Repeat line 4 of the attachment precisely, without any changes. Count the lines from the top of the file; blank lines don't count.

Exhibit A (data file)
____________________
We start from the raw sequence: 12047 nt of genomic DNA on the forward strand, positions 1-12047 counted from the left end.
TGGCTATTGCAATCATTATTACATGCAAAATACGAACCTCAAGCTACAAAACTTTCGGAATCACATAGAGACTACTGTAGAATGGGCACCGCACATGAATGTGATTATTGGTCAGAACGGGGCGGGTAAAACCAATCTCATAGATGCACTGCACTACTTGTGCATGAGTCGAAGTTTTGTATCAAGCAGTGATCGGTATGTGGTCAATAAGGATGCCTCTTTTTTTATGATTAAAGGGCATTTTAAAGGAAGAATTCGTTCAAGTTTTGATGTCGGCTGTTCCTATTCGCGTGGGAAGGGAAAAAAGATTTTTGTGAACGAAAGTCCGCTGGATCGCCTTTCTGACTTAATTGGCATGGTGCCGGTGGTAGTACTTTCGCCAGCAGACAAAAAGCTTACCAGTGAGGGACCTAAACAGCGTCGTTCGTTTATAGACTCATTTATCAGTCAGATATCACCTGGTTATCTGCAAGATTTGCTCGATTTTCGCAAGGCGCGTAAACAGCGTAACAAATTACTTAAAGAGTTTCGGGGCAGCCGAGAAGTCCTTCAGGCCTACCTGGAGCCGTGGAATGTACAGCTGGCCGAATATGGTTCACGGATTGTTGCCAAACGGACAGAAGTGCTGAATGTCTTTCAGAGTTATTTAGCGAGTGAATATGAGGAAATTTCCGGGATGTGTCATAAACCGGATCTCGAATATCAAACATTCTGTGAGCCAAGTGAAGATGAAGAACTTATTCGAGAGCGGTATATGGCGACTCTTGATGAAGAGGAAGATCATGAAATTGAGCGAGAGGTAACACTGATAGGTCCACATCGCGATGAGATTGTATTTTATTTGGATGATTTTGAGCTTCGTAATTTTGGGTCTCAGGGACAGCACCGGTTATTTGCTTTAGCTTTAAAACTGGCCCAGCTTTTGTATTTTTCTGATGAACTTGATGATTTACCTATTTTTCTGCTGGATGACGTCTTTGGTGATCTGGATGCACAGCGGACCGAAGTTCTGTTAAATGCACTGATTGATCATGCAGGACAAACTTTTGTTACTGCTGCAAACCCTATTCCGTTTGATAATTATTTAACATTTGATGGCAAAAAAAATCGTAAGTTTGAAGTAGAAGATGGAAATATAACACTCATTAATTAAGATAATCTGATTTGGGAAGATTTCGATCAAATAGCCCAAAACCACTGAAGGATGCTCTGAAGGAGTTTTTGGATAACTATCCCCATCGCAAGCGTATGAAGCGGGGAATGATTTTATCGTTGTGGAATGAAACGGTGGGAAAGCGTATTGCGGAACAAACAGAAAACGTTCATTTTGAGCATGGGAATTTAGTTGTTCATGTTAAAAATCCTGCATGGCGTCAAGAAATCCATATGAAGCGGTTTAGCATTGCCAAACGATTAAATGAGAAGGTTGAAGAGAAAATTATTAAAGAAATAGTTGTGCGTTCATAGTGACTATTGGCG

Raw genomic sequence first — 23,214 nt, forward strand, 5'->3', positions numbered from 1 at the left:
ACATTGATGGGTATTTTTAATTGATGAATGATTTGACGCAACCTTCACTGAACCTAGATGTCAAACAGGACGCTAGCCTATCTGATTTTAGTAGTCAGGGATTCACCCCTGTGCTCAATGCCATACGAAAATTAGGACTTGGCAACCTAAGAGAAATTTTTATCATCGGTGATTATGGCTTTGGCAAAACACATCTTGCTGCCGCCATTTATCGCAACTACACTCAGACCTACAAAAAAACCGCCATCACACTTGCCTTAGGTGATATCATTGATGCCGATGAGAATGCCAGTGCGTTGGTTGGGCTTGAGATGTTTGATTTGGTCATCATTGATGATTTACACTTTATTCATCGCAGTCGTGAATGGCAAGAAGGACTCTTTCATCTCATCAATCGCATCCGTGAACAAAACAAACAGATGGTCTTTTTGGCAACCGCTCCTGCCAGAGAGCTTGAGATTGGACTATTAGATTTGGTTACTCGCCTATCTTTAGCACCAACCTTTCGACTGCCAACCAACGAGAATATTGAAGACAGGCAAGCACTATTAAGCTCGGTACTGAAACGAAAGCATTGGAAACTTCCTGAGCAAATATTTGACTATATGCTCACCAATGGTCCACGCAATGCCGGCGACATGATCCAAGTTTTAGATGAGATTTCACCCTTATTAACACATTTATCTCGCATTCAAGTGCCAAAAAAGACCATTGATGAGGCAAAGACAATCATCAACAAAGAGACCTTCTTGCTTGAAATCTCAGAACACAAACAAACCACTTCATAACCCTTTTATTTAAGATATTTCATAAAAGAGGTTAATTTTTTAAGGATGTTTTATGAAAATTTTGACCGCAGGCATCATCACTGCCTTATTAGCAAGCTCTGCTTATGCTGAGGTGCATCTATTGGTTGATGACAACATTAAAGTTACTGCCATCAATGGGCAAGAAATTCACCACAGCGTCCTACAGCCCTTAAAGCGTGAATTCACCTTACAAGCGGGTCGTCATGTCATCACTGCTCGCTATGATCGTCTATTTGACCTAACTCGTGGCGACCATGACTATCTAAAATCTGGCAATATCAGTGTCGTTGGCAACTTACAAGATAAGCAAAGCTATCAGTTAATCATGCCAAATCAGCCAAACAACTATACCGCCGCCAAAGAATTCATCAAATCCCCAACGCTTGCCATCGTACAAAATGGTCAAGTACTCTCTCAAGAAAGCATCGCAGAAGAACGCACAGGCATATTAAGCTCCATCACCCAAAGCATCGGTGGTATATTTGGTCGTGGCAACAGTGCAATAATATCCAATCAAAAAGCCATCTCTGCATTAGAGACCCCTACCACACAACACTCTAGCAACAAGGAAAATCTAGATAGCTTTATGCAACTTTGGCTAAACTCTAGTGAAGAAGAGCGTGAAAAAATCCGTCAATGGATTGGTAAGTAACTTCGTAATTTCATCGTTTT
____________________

ACATTGATGGGTATTTTTAATTGATGAATGATTTGACGCAACCTTCACTGAACCTAGATGTCAAACAGGACGCTAGCCTATCTGATTTTAGTAGTCAGGGATTCACCCCTGTGCTCAATGCCATACGAAAATTAGGACTTGGCAACCTAAGAGAAATTTTTATCATCGGTGATTATGGCTTTGGCAAAACACATCTTGCTGCCGCCATTTATCGCAACTACACTCAGACCTACAAAAAAACCGCCATCACACTTGCCTTAGGTGATATCATTGATGCCGATGAGAATGCCAGTGCGTTGGTTGGGCTTGAGATGTTTGATTTGGTCATCATTGATGATTTACACTTTATTCATCGCAGTCGTGAATGGCAAGAAGGACTCTTTCATCTCATCAATCGCATCCGTGAACAAAACAAACAGATGGTCTTTTTGGCAACCGCTCCTGCCAGAGAGCTTGAGATTGGACTATTAGATTTGGTTACTCGCCTATCTTTAGCACCAACCTTTCGACTGCCAACCAACGAGAATATTGAAGACAGGCAAGCACTATTAAGCTCGGTACTGAAACGAAAGCATTGGAAACTTCCTGAGCAAATATTTGACTATATGCTCACCAATGGTCCACGCAATGCCGGCGACATGATCCAAGTTTTAGATGAGATTTCACCCTTATTAACACATTTATCTCGCATTCAAGTGCCAAAAAAGACCATTGATGAGGCAAAGACAATCATCAACAAAGAGACCTTCTTGCTTGAAATCTCAGAACACAAACAAACCACTTCATAACCCTTTTATTTAAGATATTTCATAAAAGAGGTTAATTTTTTAAGGATGTTTTATGAAAATTTTGACCGCAGGCATCATCACTGCCTTATTAGCAAGCTCTGCTTATGCTGAGGTGCATCTATTGGTTGATGACAACATTAAAGTTACTGCCATCAATGGGCAAGAAATTCACCACAGCGTCCTACAGCCCTTAAAGCGTGAATTCACCTTACAAGCGGGTCGTCATGTCATCACTGCTCGCTATGATCGTCTATTTGACCTAACTCGTGGCGACCATGACTATCTAAAATCTGGCAATATCAGTGTCGTTGGCAACTTACAAGATAAGCAAAGCTATCAGTTAATCATGCCAAATCAGCCAAACAACTATACCGCCGCCAAAGAATTCATCAAATCCCCAACGCTTGCCATCGTACAAAATGGTCAAGTACTCTCTCAAGAAAGCATCGCAGAAGAACGCACAGGCATATTAAGCTCCATCACCCAAAGCATCGGTGGTATATTTGGTCGTGGCAACAGTGCAATAATATCCAATCAAAAAGCCATCTCTGCATTAGAGACCCCTACCACACAACACTCTAGCAACAAGGAAAATCTAGATAGCTTTATGCAACTTTGGCTAAACTCTAGTGAAGAAGAGCGTGAAAAAATCCGTCAATGGATTGGTAAGTAACTTCGTAATTTCATCGTTTT